Runtime: 100 minutes
Writer/Director: Karen Cinorre
Stars: Grace Van Patten, Mia Goth, Soko, Havana Rose Líu, Theodore Pellerin, Juliette Lewis
By Morgan Roberts
When we are at a crossroads in life, how do we ever truly escape to be able to examine where we want to go? In “Mayday“ (2021), Ana (Grace Van Patten) is transported to another world where women rule the island and men must fight for survival. Already on the island are Marsha (Mia Goth), Gert (Soko) and Bea (Havana Rose Liu). The women radio for help and lure unsuspecting men to their demise, much like a siren would. At first, this matriarchal island feels like a haven but quickly turns into another cage for these women.
“Mayday” is “Alice in Wonderland” meets “Peter Pan” meets “The Wizard of Oz.” Ambitious is the most surface-level term for this film. Much like Alice or Dorothy, Ana has a bit of an ingénue, je ne sais quoi about her. You are enchanted by her, her curiosity, and her resilience. On the flip side, Marsha is a bit of the Peter Pan-type here. Marsha knows full well what the real world is all about and chooses to escape. Marsha would rather be stuck on an island, endlessly fighting men than return to real life where she no longer has the apparent upper hand.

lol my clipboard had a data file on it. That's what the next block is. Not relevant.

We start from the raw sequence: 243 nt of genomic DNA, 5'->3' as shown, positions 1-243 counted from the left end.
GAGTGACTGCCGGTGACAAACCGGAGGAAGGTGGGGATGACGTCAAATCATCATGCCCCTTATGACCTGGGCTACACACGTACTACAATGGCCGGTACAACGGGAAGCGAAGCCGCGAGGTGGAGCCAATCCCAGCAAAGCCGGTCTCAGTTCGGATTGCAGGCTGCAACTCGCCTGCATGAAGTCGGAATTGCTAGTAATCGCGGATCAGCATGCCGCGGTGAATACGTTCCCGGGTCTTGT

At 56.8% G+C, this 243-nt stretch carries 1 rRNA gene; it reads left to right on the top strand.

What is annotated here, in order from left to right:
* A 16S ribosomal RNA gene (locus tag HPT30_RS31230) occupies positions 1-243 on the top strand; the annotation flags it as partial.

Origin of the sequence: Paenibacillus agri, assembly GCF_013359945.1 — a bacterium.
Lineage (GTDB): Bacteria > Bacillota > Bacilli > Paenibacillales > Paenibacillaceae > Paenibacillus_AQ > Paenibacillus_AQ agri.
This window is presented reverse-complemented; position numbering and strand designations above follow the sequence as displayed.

Goth’s performance as Marsha is abundantly layered. Most times, we picture Peter Pan as a brat who does not want to grow up, but by making this figure a woman gives texture to the normally one dimensional character. The “I never want to grow up” attitude is replaced more by a “I never want to feel trapped” and “I never want to feel little” attitudes. Goth really leans into her character’s fears and drive for survival in a captivating manner.
While this film is endlessly ambitious, it is not always executed in the best manner. Much like in “The Wizard of Oz,” Ana meets with people from her former life. It happens over and over and over again, feeling cyclical and at times does little to move the plot forward. Due to this and some other events, it makes the film feel a bit directionless until the final act commences. If the middle part of the film had more focus, less repetition, and was a touch more concise, the film would be rock solid.
Despite its flaws, this film does host some interesting ideas and some truly engaging performances. The stunning cinematography sure makes the film glorious to look at too. This is writer/director Karen Cinorre‘s first feature film, and it has the backbone of some really intriguing ideas and characters.